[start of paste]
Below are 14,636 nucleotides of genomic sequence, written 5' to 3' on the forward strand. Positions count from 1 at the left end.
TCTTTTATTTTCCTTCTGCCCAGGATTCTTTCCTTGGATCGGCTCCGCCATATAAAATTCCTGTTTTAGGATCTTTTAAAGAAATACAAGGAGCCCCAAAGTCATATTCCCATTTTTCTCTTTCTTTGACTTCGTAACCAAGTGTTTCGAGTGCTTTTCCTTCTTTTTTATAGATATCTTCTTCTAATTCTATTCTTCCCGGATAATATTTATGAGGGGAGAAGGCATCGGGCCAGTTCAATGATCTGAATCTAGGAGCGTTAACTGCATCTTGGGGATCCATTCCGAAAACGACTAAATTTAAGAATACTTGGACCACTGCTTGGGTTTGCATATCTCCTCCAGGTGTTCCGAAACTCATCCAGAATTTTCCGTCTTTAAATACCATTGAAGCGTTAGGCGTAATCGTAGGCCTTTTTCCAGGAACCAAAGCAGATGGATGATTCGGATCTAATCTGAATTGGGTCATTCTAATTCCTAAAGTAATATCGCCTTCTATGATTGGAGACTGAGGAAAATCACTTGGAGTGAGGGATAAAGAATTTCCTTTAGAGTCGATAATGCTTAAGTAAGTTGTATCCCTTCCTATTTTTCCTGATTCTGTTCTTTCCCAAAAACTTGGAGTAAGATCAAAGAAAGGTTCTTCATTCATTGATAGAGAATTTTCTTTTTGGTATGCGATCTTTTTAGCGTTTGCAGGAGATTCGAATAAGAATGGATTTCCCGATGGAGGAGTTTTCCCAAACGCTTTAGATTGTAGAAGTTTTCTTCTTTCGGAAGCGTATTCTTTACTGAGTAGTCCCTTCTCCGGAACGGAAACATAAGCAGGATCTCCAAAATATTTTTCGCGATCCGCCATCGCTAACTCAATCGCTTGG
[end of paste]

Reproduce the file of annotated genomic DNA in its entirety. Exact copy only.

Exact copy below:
Below are 14,636 nucleotides of genomic sequence, written 5' to 3' on the forward strand. Positions count from 1 at the left end.
TCTTTTATTTTCCTTCTGCCCAGGATTCTTTCCTTGGATCGGCTCCGCCATATAAAATTCCTGTTTTAGGATCTTTTAAAGAAATACAAGGAGCCCCAAAGTCATATTCCCATTTTTCTCTTTCTTTGACTTCGTAACCAAGTGTTTCGAGTGCTTTTCCTTCTTTTTTATAGATATCTTCTTCTAATTCTATTCTTCCCGGATAATATTTATGAGGGGAGAAGGCATCGGGCCAGTTCAATGATCTGAATCTAGGAGCGTTAACTGCATCTTGGGGATCCATTCCGAAAACGACTAAATTTAAGAATACTTGGACCACTGCTTGGGTTTGCATATCTCCTCCAGGTGTTCCGAAACTCATCCAGAATTTTCCGTCTTTAAATACCATTGAAGCGTTAGGCGTAATCGTAGGCCTTTTTCCAGGAACCAAAGCAGATGGATGATTCGGATCTAATCTGAATTGGGTCATTCTAATTCCTAAAGTAATATCGCCTTCTATGATTGGAGACTGAGGAAAATCACTTGGAGTGAGGGATAAAGAATTTCCTTTAGAGTCGATAATGCTTAAGTAAGTTGTATCCCTTCCTATTTTTCCTGATTCTGTTCTTTCCCAAAAACTTGGAGTAAGATCAAAGAAAGGTTCTTCATTCATTGATAGAGAATTTTCTTTTTGGTATGCGATCTTTTTAGCGTTTGCAGGAGATTCGAATAAGAATGGATTTCCCGATGGAGGAGTTTTCCCAAACGCTTTAGATTGTAGAAGTTTTCTTCTTTCGGAAGCGTATTCTTTACTGAGTAGTCCCTTCTCCGGAACGGAAACATAAGCAGGATCTCCAAAATATTTTTCGCGATCCGCCATCGCTAACTCAATCGCTTGG